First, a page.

You could have knocked me over with a feather. “I’m sorry to bother you, but I’m just here for Mass and I must have stumbled into the wrong place. You see, all the church doors were locked.”

She walked quickly towards me and kept asking with a thick accent, “Where did you come from? What door did you come in?” I told her but it wasn’t good enough. “Show me,” she said. She never smiled once. With her demeanor questionable at best, I was becoming very uncomfortable holding a hymn book and a Bible with a cross prominently hanging around my neck. “That door.” I pointed. She then had me follow her to it as quickly as possible. Before I knew it we were outside. I was looking up at the “Fill-In-The-Name Parish Center” sign over the door as she said, “This door is supposed to be locked! We have a school here. We just rent. I don’t know anything about that church, but there’s a man there who can tell you.” She disappeared after pointing to another scruffy looking white man hurrying across the parking lot with a box.

I approached him and said, “Wow. This is all very odd. Is there a Mass here at noon?”

“I think so; there’s one door unlocked to the main church over there…”

“So…am I to understand that the entire large building connected to the Catholic Church is a Muslim school?” I asked. He rolled his eyes and kind of whispered, “Yeah. It sure is.” He confirmed “Fill-In-The-Name” church rented it to them. “It’s all pretty strange,” he said before scurrying away.

I went into “Fill-In-The-Name” church and there were a handful of people sitting in a pew. The inside was gorgeous; the stained glass windows breathtaking. A woman standing at the end of a pew looked annoyed and asked, “Are you here for confession too?” I told her no, I was there for Mass.

“Oh I think they have that in the little room at the top of the stairs,” she said pointing away from the sanctuary.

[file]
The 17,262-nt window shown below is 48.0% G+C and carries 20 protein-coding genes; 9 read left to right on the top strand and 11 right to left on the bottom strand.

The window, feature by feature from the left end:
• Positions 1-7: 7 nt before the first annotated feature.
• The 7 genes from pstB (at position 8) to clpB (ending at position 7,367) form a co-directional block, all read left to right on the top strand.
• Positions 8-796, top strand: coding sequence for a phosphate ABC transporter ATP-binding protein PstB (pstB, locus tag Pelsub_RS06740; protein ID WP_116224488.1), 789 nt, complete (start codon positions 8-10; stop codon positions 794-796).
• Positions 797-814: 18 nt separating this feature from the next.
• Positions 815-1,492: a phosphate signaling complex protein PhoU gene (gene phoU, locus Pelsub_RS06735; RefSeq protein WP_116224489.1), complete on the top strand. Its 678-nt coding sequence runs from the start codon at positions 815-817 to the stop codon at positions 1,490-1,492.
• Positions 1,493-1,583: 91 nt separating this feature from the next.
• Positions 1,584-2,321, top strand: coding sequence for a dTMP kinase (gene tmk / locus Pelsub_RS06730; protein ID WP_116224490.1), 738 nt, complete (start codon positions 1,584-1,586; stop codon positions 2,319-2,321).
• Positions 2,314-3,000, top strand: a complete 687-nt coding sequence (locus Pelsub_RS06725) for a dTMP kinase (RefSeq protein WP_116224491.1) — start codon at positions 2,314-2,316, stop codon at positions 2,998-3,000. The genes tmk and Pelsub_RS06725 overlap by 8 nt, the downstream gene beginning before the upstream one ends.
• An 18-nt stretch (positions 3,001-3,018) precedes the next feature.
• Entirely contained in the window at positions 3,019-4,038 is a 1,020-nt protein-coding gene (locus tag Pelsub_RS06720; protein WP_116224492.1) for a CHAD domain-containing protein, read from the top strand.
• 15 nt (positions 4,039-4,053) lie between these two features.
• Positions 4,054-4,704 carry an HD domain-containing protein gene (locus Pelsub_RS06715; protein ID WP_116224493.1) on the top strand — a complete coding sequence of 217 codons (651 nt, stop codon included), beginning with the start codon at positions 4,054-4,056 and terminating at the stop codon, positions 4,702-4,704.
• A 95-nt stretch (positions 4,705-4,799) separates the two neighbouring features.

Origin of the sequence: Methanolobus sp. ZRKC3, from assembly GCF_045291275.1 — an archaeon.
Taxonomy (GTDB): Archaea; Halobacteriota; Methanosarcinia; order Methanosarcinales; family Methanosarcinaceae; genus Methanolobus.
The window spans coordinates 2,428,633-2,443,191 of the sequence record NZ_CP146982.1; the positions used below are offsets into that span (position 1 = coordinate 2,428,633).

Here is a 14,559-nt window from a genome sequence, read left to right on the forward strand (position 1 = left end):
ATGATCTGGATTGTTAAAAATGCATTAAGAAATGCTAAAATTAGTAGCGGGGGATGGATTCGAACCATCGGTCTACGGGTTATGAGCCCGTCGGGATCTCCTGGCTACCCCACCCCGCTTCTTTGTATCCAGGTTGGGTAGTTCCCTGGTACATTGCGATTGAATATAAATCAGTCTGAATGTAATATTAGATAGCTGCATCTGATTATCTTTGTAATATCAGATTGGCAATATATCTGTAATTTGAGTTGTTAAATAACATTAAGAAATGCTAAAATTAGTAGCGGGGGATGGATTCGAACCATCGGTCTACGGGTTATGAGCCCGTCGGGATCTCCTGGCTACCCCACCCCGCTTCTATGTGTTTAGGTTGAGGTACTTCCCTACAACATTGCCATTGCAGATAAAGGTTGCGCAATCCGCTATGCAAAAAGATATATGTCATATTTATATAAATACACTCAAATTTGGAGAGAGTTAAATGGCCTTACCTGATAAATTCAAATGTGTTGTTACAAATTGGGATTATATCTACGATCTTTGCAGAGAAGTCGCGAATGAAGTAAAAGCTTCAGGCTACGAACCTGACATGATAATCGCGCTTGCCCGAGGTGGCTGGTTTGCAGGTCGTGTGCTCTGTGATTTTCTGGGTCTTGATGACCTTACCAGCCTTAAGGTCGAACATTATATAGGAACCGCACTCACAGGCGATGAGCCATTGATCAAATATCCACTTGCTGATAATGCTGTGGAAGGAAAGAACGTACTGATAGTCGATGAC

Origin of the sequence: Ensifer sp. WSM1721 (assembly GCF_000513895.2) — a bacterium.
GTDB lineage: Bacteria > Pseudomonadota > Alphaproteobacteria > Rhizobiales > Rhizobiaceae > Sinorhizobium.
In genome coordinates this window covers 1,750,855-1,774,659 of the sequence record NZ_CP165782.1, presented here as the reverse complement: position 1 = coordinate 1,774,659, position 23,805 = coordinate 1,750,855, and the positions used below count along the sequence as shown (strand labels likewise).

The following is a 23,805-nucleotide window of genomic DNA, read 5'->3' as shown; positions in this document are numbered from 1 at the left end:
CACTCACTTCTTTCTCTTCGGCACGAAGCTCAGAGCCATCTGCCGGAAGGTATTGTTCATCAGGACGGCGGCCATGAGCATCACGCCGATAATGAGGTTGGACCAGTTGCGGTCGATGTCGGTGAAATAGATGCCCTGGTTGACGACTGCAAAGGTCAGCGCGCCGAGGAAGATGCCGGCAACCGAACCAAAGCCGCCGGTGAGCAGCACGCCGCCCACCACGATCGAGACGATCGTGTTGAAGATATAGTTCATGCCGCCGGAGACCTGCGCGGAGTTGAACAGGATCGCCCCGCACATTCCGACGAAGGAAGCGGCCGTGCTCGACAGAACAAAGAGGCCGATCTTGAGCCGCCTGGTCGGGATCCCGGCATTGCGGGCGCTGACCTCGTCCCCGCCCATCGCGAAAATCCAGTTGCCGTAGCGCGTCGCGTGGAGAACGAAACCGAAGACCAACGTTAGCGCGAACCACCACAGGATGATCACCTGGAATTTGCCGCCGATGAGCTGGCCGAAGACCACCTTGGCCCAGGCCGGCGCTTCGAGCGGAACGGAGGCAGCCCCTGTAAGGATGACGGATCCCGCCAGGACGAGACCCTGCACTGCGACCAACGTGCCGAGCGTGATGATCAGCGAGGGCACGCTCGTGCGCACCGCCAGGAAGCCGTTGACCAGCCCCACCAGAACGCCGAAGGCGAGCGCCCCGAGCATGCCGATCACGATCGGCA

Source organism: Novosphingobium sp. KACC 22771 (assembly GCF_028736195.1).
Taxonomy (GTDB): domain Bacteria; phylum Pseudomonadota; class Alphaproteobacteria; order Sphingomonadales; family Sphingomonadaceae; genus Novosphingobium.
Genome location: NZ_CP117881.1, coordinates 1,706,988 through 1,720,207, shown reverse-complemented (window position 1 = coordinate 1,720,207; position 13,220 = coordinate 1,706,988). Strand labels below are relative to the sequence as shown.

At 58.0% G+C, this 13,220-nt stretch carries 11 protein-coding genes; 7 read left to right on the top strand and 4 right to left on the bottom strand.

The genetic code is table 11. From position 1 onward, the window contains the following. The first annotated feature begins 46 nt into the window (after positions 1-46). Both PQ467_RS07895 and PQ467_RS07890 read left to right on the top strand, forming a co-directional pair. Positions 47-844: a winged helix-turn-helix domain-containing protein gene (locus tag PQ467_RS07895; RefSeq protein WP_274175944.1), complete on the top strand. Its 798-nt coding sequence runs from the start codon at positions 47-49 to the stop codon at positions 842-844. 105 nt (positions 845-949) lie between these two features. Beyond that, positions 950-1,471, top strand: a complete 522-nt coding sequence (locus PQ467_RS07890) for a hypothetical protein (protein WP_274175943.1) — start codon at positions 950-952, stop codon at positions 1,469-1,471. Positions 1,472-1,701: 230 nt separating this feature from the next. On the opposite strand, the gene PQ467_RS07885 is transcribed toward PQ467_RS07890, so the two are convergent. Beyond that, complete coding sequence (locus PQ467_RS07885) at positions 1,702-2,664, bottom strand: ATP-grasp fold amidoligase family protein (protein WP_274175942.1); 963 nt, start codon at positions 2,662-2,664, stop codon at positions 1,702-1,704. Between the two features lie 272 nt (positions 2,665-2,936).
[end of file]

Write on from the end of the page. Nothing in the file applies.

She appeared to be a middle-class white woman and I asked if she were a parishioner at this church. She was. Still stymied, I asked her if it was true that half the church was rented as a Muslim school. She said it was.

So…I’d come all that way and was going to have mass in a little room far away from the historic sanctuary…but looking out onto an apparently large Muslim school? A school I had mistakenly entered, felt interrogated in, and escorted from in a not-so-friendly manner? No way.

“Forget it. Thank you.” I said and headed for the door.

“Why are you leaving?” the woman shouted irreverently down the holy aisle. “Because of them?” she asked pointing toward the school.

“No; because of Jesus Christ.” I answered.

“He’s over there too!” she yelled, still pointing toward the school.

“No. He’s not.” I retorted. Muslims respect or revere Jesus; but to me he is my Lord and Savior, the son of the living God.

She loudly condemned me:  “Oh you are terrible. You are bad! Those are nice and good people over there!”

“I didn’t say they weren’t,” I answered, “but my faith is not here.”

I contemplated how large that school was. How many Muslims were being educated?

I realized I would never again feel comfortable walking into any Christian church just because it was labeled as such. That large church was but a relic of the past. There wasn’t really anyone there for mass; only a handful of sinners looking to recite their sins. In my memory now they seem like a missing episode of The Twilight Zone…every day the clock strikes noon they are condemned to relive fighting each other to get into the confessional booth.

As for the Muslims, they’d better start collecting more Catholic churches and plastic chairs. After all, they are growing “more than twice as fast as the overall world population.”

http://www.americanthinker.com/articles/2017/05/catholics_and_muslims_too_close_for_comfort.html